Facing harassment, enforced shutdowns and the threat of jail at home, Turkey's journalists in exile are using Germany as a base to report on political turmoil in their country ahead of Sunday's referendum.
COLOGNE, Germany — Facing harassment, enforced shutdowns and the threat of jail at home, Turkey’s journalists in exile are using Germany as a base to report on political turmoil in their country ahead of Sunday’s referendum.
“We are here because there is no freedom of the press, and no freedom of expression in Turkey anymore,” said Can Dundar, the former editor-in-chief of the respected Cumhuriyet newspaper.
Dundar was convicted of revealing state secrets after he published a report saying that Turkey’s intelligence agency was involved in sending weapons to Syrian rebels. He was jailed for three months and shot at in front of a court house as he was briefing reporters. Dundar was sentenced to prison but left for Germany after he was freed on appeal without travel restrictions.
Now he’s running the bilingual news website Ozguruz in Berlin, with the help of the German nonprofit news organization Correctiv . “Ozguruz” means “We are free” in Turkish.
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“There are of course friends and colleagues still struggling in Turkey, but it is a really dangerous task,” Dundar told The Associated Press. “I spent three months in jail and I was shot in front court house, and my only fault was writing the news. So because of that we decided to do this from outside.”
On Sunday, Turks will vote “yes” or “no” to constitutional amendments that would abolish the office of the prime minister and transfer executive powers to the president, something President Recep Tayyip Erdogan’s critics fear would cement his powers and further mold Turkey according to his conservative and pro-Islamic views. Opinion polls suggest he could win narrowly.
Erdogan has cracked down on the opposition in the wake of an attempted coup in July he blames on followers of exiled cleric Fethullah Gulen. In addition to jailing and firing thousands of military and government officials, the government closed some 178 news organizations. The New York-based Committee to Protect Journalists said that Turkey jailed more journalists in 2016 than any other country, with 81 held at the time of the CPJ’s annual prison census.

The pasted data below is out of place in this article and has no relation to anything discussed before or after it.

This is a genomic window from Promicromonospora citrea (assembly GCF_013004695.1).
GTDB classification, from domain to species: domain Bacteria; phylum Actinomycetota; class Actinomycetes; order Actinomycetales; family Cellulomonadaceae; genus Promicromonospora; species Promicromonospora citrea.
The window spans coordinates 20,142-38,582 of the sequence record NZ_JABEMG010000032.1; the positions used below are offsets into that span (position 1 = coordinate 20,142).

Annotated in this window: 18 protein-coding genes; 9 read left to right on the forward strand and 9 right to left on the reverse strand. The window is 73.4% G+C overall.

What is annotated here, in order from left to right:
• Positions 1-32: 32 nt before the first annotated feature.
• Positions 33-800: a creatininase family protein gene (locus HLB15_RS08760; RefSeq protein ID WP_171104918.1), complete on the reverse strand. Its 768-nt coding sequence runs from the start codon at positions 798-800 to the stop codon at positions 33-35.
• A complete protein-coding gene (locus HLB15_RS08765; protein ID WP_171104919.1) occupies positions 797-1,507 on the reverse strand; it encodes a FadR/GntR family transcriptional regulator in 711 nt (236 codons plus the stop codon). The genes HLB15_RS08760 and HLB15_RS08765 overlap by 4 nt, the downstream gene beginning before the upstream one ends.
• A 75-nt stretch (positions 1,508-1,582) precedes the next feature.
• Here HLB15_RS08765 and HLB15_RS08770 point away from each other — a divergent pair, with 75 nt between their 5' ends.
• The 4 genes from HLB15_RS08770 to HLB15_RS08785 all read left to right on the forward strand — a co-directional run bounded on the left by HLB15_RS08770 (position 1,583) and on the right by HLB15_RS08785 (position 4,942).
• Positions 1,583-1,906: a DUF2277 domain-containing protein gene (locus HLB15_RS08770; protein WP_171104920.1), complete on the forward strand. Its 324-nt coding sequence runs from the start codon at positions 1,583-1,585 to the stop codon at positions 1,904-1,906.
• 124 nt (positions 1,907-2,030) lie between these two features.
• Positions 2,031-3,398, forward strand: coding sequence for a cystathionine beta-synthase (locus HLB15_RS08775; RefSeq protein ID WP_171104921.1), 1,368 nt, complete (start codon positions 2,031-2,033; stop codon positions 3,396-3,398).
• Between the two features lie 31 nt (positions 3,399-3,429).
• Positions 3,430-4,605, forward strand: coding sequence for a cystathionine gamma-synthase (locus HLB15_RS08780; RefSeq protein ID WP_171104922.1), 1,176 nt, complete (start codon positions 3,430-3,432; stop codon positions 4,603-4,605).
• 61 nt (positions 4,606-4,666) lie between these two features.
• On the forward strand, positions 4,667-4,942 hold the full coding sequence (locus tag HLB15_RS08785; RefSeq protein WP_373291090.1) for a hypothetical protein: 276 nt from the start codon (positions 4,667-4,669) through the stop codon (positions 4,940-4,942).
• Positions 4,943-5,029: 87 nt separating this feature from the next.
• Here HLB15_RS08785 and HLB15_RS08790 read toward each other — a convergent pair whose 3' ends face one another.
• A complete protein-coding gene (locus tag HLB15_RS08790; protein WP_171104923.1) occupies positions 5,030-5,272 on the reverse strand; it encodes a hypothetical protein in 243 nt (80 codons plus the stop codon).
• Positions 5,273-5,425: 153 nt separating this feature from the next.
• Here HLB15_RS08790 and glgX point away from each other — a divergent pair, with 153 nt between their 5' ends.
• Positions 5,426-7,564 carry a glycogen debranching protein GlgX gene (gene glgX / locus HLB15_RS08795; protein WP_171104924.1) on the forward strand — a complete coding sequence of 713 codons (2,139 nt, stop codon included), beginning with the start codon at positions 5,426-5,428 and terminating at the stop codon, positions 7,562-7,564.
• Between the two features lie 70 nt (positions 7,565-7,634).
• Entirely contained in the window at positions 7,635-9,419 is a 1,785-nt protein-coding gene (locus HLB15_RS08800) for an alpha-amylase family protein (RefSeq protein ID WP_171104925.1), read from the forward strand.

Journalist Deniz Yucel, who has German and Turkish citizenship, was arrested last month in Turkey on charges of disseminating terrorist propaganda and inciting hatred. He was detained after his reports about a hacker attack on the email account of the country’s energy minister, who is Erdogan’s son-in-law.
Erdogan has accused Yucel of being a German spy and a PKK associate. Germany dismissed Erdogan’s claims as absurd. Erdogan’s office declined to comment for this story.
Like Dundar, Celal Baslangic, editor-in-chief of Arti TV — which means “TV Plus” — wants to bring fact-based reporting to Turks in Turkey and in Germany. He is operating out of modest offices in an industrial park on the outskirts of Cologne, which has a large Turkish immigrant population.
Germany is home to some 3 million people with Turkish roots. Half of them can vote in Turkey’s referendum. Arti TV recruited several of its technical staff from among Turkish-speakers in Germany, although the journalists tend to be from Turkey itself.
“Our plan with Arti TV is to give a voice for those who do not have a voice or whose voice cannot be heard — and for those who cannot be seen” in Turkey, Baslangic told the AP. “No matter what the outcome and the result of the referendum will be, Turkey is facing a long and dark period of time.”
“If the result is ‘yes’, the time will be longer, harder and bloodier — maybe. If the result is ‘no,’ there will be a small flame and also a bit of hope to be free,” he added. “One day there will be a brighter future anyway.”
Dundar and Baslangic say their goal is to provide objective and reliable news on issues colleagues cannot report on freely at home, such as government corruption and Turkey’s involvement in the civil war in Syria. “It’s our duty and opportunity to publish all those bad stories and give the public what they want to know. This is their right, to know what is going on in their country,” Dundar said.
Dundar says he has not applied for political asylum because he does not expect or want to remain in Germany forever.
“We are citizens of our country and we want to go back to our country,” he said. “We don’t want political asylum, we want a base for a while, and to keep up the struggle from Germany.”
“There will be tough times for all of us but in the end we know from history that no dictatorship can stay at last,” he added. “So we know he must go and we are preparing for this day.”
Sopke reported from Berlin.